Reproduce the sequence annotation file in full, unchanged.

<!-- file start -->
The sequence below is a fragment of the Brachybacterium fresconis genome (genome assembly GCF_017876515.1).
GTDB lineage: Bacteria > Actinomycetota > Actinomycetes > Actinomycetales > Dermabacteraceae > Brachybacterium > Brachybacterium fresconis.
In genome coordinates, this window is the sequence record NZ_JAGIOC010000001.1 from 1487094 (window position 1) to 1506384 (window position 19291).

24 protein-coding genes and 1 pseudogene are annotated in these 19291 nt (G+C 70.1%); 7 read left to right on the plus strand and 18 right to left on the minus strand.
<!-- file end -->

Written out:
The sequence below is a fragment of the Brachybacterium fresconis genome (genome assembly GCF_017876515.1).
GTDB lineage: Bacteria > Actinomycetota > Actinomycetes > Actinomycetales > Dermabacteraceae > Brachybacterium > Brachybacterium fresconis.
In genome coordinates, this window is the sequence record NZ_JAGIOC010000001.1 from 1487094 (window position 1) to 1506384 (window position 19291).

24 protein-coding genes and 1 pseudogene are annotated in these 19291 nt (G+C 70.1%); 7 read left to right on the plus strand and 18 right to left on the minus strand.